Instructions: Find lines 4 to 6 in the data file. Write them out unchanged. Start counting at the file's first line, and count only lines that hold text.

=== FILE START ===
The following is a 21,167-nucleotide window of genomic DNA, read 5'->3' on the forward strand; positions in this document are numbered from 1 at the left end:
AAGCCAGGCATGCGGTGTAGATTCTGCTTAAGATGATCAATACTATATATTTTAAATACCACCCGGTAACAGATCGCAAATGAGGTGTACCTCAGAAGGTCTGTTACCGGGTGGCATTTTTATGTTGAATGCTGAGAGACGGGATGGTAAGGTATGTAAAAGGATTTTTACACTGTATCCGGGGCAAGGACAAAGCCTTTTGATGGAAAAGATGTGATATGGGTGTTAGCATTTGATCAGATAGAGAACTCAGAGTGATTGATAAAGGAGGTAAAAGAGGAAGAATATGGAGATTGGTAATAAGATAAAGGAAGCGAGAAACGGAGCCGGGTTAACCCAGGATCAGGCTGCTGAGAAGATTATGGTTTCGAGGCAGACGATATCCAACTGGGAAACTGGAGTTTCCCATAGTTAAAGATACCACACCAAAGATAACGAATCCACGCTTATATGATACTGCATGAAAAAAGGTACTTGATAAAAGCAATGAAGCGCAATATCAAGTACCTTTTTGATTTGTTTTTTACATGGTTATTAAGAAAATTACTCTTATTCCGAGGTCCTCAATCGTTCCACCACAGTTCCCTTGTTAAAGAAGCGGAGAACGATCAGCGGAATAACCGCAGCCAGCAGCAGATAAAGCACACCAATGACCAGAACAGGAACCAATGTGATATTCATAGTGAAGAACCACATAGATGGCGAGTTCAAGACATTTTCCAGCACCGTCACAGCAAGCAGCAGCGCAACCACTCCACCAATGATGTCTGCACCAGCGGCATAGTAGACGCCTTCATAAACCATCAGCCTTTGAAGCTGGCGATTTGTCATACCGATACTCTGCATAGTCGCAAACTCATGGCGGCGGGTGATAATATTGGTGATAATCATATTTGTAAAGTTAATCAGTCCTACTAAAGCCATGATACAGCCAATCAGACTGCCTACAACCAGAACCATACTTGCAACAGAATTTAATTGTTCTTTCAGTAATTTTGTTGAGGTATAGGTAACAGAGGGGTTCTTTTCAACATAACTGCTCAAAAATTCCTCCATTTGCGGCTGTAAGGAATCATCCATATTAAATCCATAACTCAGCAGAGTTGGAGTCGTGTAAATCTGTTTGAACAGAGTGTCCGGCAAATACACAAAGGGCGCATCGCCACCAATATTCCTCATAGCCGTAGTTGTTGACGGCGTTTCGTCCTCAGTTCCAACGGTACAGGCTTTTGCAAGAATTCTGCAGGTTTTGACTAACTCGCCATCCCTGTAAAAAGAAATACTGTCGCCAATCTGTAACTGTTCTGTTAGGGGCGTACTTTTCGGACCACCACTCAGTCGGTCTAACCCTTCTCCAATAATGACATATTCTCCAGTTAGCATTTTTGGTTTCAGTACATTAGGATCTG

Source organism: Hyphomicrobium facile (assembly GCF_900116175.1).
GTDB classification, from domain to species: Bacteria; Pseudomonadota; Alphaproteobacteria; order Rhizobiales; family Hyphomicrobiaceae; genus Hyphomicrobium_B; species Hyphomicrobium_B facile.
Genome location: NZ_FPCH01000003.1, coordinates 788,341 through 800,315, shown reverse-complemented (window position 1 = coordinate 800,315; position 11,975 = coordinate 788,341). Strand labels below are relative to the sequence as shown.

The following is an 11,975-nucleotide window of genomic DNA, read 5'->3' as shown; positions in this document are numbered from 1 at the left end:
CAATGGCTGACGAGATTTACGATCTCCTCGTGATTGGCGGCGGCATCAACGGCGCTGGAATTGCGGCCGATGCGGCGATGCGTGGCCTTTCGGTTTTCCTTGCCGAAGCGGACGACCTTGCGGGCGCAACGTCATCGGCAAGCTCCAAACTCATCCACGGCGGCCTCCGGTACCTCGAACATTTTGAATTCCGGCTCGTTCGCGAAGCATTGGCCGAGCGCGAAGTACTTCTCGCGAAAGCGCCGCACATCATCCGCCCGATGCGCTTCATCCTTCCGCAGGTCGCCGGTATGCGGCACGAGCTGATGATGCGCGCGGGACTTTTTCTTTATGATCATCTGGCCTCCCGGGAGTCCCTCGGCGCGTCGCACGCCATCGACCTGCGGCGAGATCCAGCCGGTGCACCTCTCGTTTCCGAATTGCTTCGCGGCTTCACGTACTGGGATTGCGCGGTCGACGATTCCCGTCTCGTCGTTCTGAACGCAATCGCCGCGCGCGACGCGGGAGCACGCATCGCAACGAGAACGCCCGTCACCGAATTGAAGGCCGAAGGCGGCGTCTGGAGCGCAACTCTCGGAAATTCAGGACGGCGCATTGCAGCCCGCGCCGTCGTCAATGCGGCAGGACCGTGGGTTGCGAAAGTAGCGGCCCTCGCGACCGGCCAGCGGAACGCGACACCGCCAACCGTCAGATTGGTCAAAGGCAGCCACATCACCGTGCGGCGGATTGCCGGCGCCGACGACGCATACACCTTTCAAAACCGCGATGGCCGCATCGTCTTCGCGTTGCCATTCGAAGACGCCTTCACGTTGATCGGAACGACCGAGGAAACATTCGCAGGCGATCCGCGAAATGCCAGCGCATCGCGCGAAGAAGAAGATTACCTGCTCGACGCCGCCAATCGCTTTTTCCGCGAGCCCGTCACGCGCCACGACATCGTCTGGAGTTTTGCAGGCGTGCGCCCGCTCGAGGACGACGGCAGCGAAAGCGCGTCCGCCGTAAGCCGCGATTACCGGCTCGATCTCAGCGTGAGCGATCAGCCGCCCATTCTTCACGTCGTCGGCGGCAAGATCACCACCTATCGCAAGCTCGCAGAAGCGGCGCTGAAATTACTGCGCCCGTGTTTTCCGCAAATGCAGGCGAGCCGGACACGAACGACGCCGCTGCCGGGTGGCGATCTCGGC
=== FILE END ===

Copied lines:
GTDB classification, from domain to species: Bacteria; Pseudomonadota; Alphaproteobacteria; order Rhizobiales; family Hyphomicrobiaceae; genus Hyphomicrobium_B; species Hyphomicrobium_B facile.
Genome location: NZ_FPCH01000003.1, coordinates 788,341 through 800,315, shown reverse-complemented (window position 1 = coordinate 800,315; position 11,975 = coordinate 788,341). Strand labels below are relative to the sequence as shown.

The following is an 11,975-nucleotide window of genomic DNA, read 5'->3' as shown; positions in this document are numbered from 1 at the left end: